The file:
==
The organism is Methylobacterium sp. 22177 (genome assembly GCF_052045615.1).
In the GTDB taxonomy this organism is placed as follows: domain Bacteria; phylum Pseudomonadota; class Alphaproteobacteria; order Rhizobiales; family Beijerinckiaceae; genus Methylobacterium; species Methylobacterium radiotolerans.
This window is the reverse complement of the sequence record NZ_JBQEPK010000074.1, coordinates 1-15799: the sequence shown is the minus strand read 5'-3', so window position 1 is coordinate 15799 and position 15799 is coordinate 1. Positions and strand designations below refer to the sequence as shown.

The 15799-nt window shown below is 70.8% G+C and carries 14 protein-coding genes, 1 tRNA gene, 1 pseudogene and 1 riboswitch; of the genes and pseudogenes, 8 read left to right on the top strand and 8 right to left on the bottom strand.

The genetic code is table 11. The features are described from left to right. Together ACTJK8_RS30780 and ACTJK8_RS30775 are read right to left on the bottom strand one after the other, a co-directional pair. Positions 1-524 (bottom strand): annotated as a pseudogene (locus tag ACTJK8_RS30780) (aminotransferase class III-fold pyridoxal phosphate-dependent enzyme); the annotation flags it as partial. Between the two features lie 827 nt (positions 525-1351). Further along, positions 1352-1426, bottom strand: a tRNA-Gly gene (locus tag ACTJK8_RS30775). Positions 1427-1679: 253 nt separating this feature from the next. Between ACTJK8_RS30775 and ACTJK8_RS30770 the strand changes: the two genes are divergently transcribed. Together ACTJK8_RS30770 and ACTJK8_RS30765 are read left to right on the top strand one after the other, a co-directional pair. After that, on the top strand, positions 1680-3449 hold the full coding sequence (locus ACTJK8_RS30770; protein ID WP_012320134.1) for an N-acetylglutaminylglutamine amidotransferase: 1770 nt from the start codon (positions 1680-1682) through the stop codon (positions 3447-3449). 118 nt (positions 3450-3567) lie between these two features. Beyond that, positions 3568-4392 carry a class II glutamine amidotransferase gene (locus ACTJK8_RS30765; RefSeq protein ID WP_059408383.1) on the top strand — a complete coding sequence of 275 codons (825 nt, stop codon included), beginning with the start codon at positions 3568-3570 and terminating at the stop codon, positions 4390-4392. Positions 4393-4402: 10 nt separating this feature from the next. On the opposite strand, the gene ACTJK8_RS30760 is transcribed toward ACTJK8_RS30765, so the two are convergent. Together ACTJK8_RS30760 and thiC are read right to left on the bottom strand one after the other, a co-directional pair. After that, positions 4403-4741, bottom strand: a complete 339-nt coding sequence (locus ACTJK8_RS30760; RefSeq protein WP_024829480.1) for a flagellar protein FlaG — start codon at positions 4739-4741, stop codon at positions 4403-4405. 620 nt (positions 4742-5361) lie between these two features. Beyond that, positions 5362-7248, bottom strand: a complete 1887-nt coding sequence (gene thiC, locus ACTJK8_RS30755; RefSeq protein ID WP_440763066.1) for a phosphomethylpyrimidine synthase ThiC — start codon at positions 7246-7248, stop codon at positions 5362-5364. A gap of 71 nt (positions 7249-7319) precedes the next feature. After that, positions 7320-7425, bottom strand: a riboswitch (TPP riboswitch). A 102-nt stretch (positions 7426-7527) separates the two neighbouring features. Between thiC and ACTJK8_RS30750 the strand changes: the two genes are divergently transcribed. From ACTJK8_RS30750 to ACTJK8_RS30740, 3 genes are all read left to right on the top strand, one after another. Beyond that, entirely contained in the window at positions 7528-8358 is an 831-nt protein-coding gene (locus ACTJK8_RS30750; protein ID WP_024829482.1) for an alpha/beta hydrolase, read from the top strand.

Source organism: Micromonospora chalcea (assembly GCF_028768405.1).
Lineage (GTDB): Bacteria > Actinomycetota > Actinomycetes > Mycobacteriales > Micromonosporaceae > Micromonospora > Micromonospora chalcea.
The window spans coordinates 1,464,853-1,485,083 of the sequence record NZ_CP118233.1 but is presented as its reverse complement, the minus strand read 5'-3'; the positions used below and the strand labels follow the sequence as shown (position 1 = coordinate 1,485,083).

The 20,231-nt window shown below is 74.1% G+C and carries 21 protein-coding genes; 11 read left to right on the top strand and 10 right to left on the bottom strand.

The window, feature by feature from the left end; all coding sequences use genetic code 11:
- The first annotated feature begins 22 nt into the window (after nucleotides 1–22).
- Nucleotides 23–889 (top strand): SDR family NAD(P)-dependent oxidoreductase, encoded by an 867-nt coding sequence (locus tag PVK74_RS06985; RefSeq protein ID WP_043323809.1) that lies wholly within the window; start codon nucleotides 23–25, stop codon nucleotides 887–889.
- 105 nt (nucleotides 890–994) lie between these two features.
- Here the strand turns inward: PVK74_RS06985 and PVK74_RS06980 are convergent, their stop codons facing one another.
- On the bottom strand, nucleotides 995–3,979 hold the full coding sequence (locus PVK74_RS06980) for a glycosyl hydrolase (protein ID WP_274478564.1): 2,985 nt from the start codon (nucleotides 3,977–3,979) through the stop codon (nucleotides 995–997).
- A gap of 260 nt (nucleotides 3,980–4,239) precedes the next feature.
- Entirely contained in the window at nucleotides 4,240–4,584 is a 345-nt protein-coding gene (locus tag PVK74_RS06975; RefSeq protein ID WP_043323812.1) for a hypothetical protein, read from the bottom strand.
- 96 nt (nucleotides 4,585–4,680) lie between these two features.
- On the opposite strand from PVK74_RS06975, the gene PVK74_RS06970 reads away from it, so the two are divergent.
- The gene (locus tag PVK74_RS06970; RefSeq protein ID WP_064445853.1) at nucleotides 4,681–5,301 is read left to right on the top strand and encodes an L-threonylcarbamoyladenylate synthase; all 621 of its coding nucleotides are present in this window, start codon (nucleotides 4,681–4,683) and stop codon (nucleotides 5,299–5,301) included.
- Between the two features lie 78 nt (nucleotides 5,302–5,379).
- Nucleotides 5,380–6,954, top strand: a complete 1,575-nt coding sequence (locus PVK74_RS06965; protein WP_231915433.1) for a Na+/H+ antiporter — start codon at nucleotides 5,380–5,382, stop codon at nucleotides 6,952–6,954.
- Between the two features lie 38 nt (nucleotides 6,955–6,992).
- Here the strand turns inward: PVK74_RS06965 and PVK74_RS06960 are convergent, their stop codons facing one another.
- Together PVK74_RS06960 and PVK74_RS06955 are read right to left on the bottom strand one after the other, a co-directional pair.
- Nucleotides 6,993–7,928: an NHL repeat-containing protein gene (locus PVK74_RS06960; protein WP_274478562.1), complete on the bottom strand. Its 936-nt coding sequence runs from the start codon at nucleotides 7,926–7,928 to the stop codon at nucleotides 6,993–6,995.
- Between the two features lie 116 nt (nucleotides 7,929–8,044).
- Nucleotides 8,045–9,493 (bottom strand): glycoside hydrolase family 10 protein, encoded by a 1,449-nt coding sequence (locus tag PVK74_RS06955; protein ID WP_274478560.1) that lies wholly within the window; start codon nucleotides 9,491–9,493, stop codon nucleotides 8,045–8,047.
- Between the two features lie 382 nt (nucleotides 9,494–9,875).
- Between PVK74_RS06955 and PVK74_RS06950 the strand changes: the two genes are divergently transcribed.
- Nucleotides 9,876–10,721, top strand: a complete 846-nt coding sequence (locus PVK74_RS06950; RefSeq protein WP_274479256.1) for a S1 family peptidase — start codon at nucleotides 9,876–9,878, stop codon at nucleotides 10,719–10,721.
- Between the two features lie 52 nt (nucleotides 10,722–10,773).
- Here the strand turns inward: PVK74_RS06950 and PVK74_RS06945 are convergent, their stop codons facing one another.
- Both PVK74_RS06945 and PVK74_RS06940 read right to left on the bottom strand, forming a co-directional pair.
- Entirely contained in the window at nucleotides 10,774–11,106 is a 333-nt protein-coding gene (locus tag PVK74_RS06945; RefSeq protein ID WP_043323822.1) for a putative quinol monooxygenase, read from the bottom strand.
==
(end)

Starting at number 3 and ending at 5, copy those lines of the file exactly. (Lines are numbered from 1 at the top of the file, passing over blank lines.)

This window is the reverse complement of the sequence record NZ_JBQEPK010000074.1, coordinates 1-15799: the sequence shown is the minus strand read 5'-3', so window position 1 is coordinate 15799 and position 15799 is coordinate 1. Positions and strand designations below refer to the sequence as shown.

The 15799-nt window shown below is 70.8% G+C and carries 14 protein-coding genes, 1 tRNA gene, 1 pseudogene and 1 riboswitch; of the genes and pseudogenes, 8 read left to right on the top strand and 8 right to left on the bottom strand.

The genetic code is table 11. The features are described from left to right. Together ACTJK8_RS30780 and ACTJK8_RS30775 are read right to left on the bottom strand one after the other, a co-directional pair. Positions 1-524 (bottom strand): annotated as a pseudogene (locus tag ACTJK8_RS30780) (aminotransferase class III-fold pyridoxal phosphate-dependent enzyme); the annotation flags it as partial. Between the two features lie 827 nt (positions 525-1351). Further along, positions 1352-1426, bottom strand: a tRNA-Gly gene (locus tag ACTJK8_RS30775). Positions 1427-1679: 253 nt separating this feature from the next. Between ACTJK8_RS30775 and ACTJK8_RS30770 the strand changes: the two genes are divergently transcribed. Together ACTJK8_RS30770 and ACTJK8_RS30765 are read left to right on the top strand one after the other, a co-directional pair. After that, on the top strand, positions 1680-3449 hold the full coding sequence (locus ACTJK8_RS30770; protein ID WP_012320134.1) for an N-acetylglutaminylglutamine amidotransferase: 1770 nt from the start codon (positions 1680-1682) through the stop codon (positions 3447-3449). 118 nt (positions 3450-3567) lie between these two features. Beyond that, positions 3568-4392 carry a class II glutamine amidotransferase gene (locus ACTJK8_RS30765; RefSeq protein ID WP_059408383.1) on the top strand — a complete coding sequence of 275 codons (825 nt, stop codon included), beginning with the start codon at positions 3568-3570 and terminating at the stop codon, positions 4390-4392. Positions 4393-4402: 10 nt separating this feature from the next. On the opposite strand, the gene ACTJK8_RS30760 is transcribed toward ACTJK8_RS30765, so the two are convergent. Together ACTJK8_RS30760 and thiC are read right to left on the bottom strand one after the other, a co-directional pair. After that, positions 4403-4741, bottom strand: a complete 339-nt coding sequence (locus ACTJK8_RS30760; RefSeq protein WP_024829480.1) for a flagellar protein FlaG — start codon at positions 4739-4741, stop codon at positions 4403-4405. 620 nt (positions 4742-5361) lie between these two features. Beyond that, positions 5362-7248, bottom strand: a complete 1887-nt coding sequence (gene thiC, locus ACTJK8_RS30755; RefSeq protein ID WP_440763066.1) for a phosphomethylpyrimidine synthase ThiC — start codon at positions 7246-7248, stop codon at positions 5362-5364. A gap of 71 nt (positions 7249-7319) precedes the next feature. After that, positions 7320-7425, bottom strand: a riboswitch (TPP riboswitch). A 102-nt stretch (positions 7426-7527) separates the two neighbouring features. Between thiC and ACTJK8_RS30750 the strand changes: the two genes are divergently transcribed. From ACTJK8_RS30750 to ACTJK8_RS30740, 3 genes are all read left to right on the top strand, one after another. Beyond that, entirely contained in the window at positions 7528-8358 is an 831-nt protein-coding gene (locus ACTJK8_RS30750; protein ID WP_024829482.1) for an alpha/beta hydrolase, read from the top strand.